a) Section 80- IA – Unit-wise deduction should be allowed
Plain reading of section 80-IA gives the impression that deduction under section 80-IA is available ‘unit wise’. But, nowadays, losses of other units are clubbed to deny deduction under section 80-IA of the Income-tax Act, 1961 on the reasoning that all units constitute one single business. Since total income from eligible business is loss, deduction under section 80-IA is disallowed (Even when loss of other unit has been set off against profit of non eligible business income). This practice is discretionary in nature. An assessee/company who is claiming deduction under section 80-IA from one unit cannot start another unit of similar business as the initial losses of new unit will get adjusted with the profits of old unit However, if the new unit is started by another assessee/ company ,old unit will not suffer any disallowance under section 80-IA. This put existing assessee/company into disadvantageous position vis-à-vis new assessee/company. Many Tribunal benches (Bangalore, Mumbai etc.) have already rejected this practice.
A specific clarification/ provision should be made in section 80-IA itself to provide that deduction under section 80-lA is ‘UNIT SPECIFIC’. For each unit deduction under section 80-IA should be separately calculated.
(SUGGESTIONS TO REDUCE/ MINIMIZE LITIGATIONS)
b) Benefit u/s 80-IA shall be allowable to the resulting / amalgamated company in case of demerger / amalgamation
Section 80-IA of the Income-tax Act, 1961 provides exemption from income tax on infrastructure projects subject to specified conditions in order to encourage investment in these areas. Sub-section (12) provides that in case of demerger or amalgamation, the benefits to the undertaking under Section 80-IA will continue in the hands of the transferee company and will cease in the hands of the transferor company.
However, as per sub-section (12A) inserted by the Finance Act, 2007 the benefits will cease, if there is a transfer in a scheme of amalgamation or demerger, on or after 1st April, 2007. The unfortunate result of this amendment is that neither the transferor nor the transferee company will enjoy the benefit of section 80-IA in case there is an amalgamation or demerger. The original position, under which the transferee company will enjoy the benefit in case of a demerger or amalgamation, needs to be reinstated based on the following reasons:
(i) Incentives of this nature have been traditionally linked to a unit/undertaking/ investment, and not to an entity. It is logically so, because the objective is to incentivize an investment regardless of which entity houses that investment.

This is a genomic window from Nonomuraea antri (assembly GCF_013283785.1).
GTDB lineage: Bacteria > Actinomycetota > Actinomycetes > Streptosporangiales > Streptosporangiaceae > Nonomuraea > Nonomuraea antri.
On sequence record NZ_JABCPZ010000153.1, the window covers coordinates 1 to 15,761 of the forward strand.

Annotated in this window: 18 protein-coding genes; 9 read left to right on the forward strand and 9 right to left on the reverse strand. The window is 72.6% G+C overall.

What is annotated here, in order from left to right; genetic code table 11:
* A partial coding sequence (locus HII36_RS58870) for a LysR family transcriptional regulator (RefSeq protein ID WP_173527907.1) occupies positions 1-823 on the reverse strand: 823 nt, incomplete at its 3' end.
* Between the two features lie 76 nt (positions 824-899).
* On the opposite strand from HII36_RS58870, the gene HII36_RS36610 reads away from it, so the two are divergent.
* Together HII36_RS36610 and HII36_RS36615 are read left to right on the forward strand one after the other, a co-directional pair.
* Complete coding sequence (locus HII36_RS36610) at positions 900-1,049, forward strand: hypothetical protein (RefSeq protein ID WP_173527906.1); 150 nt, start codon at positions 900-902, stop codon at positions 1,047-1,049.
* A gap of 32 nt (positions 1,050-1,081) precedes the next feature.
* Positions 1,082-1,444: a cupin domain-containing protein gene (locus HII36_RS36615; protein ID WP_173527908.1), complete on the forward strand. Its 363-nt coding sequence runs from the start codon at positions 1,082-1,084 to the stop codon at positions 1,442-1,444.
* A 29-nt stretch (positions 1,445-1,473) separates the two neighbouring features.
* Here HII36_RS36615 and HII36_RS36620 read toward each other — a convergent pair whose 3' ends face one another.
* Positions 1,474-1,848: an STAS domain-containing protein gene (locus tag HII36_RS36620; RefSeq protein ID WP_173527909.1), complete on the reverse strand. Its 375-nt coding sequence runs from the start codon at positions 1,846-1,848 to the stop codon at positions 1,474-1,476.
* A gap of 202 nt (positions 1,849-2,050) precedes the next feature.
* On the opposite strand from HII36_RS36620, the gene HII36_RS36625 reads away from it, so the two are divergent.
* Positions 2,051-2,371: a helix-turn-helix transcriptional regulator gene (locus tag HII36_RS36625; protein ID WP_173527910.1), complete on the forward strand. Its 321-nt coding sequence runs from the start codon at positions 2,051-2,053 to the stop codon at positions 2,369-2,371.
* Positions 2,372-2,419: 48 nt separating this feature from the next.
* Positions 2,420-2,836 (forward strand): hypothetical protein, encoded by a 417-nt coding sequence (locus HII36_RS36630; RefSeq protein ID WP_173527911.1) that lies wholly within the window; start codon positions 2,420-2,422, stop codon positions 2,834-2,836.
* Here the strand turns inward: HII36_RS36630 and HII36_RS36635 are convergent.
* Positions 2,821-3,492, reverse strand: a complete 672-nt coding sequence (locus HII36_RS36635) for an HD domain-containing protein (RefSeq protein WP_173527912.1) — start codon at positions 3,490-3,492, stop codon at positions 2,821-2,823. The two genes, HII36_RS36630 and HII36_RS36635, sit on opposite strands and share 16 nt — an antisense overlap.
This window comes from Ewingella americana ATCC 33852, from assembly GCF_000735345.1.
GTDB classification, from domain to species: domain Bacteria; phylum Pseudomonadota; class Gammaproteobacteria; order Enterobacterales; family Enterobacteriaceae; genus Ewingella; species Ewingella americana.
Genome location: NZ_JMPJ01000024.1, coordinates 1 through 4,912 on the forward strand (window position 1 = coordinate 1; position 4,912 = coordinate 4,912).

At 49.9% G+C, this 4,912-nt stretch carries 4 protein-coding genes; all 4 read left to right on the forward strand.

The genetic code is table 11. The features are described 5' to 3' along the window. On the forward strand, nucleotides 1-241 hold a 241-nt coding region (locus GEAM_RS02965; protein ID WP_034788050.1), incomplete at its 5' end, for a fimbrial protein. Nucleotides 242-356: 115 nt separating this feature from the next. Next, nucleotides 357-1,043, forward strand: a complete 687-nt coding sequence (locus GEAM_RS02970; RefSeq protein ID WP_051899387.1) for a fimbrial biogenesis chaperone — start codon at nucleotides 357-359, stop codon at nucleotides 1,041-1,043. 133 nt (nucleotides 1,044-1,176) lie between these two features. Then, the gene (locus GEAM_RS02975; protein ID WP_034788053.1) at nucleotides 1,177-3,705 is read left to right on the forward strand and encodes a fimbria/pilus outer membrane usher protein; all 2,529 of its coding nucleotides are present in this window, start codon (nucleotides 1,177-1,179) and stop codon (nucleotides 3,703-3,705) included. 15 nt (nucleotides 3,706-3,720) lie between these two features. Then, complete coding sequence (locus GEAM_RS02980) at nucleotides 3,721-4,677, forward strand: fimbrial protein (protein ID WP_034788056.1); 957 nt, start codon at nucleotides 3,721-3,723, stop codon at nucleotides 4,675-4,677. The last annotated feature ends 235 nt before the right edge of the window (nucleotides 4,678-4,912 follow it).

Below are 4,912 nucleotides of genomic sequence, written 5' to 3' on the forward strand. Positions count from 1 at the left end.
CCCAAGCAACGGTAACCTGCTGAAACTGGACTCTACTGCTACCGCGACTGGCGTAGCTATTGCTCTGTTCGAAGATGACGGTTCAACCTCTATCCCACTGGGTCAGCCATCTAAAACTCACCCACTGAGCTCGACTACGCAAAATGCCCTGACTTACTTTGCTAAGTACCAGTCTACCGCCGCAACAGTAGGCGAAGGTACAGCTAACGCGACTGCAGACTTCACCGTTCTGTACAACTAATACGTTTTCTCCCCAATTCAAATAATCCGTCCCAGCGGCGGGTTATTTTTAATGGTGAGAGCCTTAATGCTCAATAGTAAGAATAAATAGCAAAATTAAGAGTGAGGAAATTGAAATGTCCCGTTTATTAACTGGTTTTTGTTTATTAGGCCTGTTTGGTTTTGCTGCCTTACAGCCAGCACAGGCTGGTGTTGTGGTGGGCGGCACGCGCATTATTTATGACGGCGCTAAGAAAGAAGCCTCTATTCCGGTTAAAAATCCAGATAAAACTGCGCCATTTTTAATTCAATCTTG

(ii) Amalgamations or demergers are restricted forms of transfer which are also subject to (i) stringent guidelines as prescribed in the Income-tax Act, 1961 and (ii) Court supervision and approval. The benefits under 80IA used to be allowed in the hands of the transferee companies in such restricted forms of transfer. Such rationale remains valid even now and the benefits under Section 80-IA may therefore, continue to be available in the hands of the transferee, like in the past, prior to insertion of Subsection (12A) by the Finance Act 2007.
(iii) The benefits of this section, rightly, covers a long span of 15/20 years as infrastructure projects by nature take a long time to give economic returns corresponding to their risks. In such a long span of time, the dynamic and ever changing market place, especially in a growing economy like India, will necessitate a company to undergo many changes (amalgamation or demerger being some of these) in order to continue to operate efficiently. Removal of benefits like that of 80-IA would lead to economic inefficiencies by preventing necessary amalgamations or demergers.
(iv) The amendment therefore is an undue constraint and may even defeat the original purpose of encouraging infrastructure projects (especially given the long span of time), which are necessary building blocks of our economy.
The concept of an amalgamation or demerger deserving appropriate treatment is well recognized under the Income-tax Act, 1961 which rightly provides for several benefits for such transactions including exemption from capital gains tax. Further, fiscal benefits similar to 80-IA like those under Sections 80-IB, 80-IC or 10A of the Income-tax Act, 1961 continues to be available, rightly, even after any amalgamations or demergers, and these have not been deleted. Extending the timelines for some of these benefit years, in the Finance Act of 2011 clearly underscores and reiterates their importance.
The original position, under which the transferee company enjoys the benefit in case of a demerger or amalgamation, may be reinstated.
(SUGGESTIONS FOR RATIONALIZATI ON OF THE PROVISIONS OF DIRECT TAX LAWS)